Guest Blog: The Dufflefolks’ Louis — Recording the recordings

From 4-track to Abbey Road studio 2, recording is a process any band has to go through. From my personal perspective as a Dufflefolk, it is of highs and lows. It confirms all your worst fears about a song through its magnifying glass but also appeals to the inner geek, which resides in most musicians. The process can be long or short depending if attempting the Magnus opus of Ok Computer or the instant energy of The Clash first album. Both I feel to be good.

With our latest EP ‘Through Fire Escapes Love’, Earl Grey tea was thanked. This is due to the time old equation of recording. The tea to track ratio, which does not include the variable of wee figures highly in our recording schedule. I’m sure if we could record kettles we could. Another scientific method of recording is that of dissemination. Looking for the right drum ‘sound’ can tear you apart, from your own initial impressions, to looking for something that you like, to watching a you tube video on drum sounds with someone talking more technical jargon than a PC World salesmen, to finally settling on what you had initially. Already I feel exhausted and I don’t like long sentences.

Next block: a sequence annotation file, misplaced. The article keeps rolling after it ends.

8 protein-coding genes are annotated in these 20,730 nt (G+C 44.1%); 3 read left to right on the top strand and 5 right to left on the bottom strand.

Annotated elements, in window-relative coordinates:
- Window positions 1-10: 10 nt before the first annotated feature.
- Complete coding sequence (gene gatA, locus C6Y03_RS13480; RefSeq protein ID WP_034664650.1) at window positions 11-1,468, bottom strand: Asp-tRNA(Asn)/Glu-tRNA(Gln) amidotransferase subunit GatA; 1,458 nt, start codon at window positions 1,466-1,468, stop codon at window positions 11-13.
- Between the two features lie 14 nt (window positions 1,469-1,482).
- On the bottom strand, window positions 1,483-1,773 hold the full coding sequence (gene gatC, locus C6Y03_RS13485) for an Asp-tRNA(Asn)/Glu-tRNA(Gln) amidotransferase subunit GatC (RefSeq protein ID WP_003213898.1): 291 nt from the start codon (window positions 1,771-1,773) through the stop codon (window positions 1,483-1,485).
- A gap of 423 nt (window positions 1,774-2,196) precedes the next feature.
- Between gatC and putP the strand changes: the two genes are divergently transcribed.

However it is not always a negative process, it is one of discovery. ‘Ah that’s how they do it’ being a classic phrase or even’ wow why didn’t we think of that before?’ Taking demo CD’s round our local electrical shops and playing it in different CD players to see how it sounds is also very exciting. Overdubs are also a fulfilling process with the perspective that everything is possible just depending on what you play or even how you play it.

Books such as ‘Revolution in the head’ shows that The Beatles imagined their songs sounding ‘like oranges’ or ‘monks singing’ and along with more conceptual methods of recording such as oblique strategies by Brian Eno shows the excitement of recording. Having complete control over your sound, might make it sound like a control freak profession but giving something that you can present to the world that holds after we have gone is life affirming.

Read Louis’ first blog here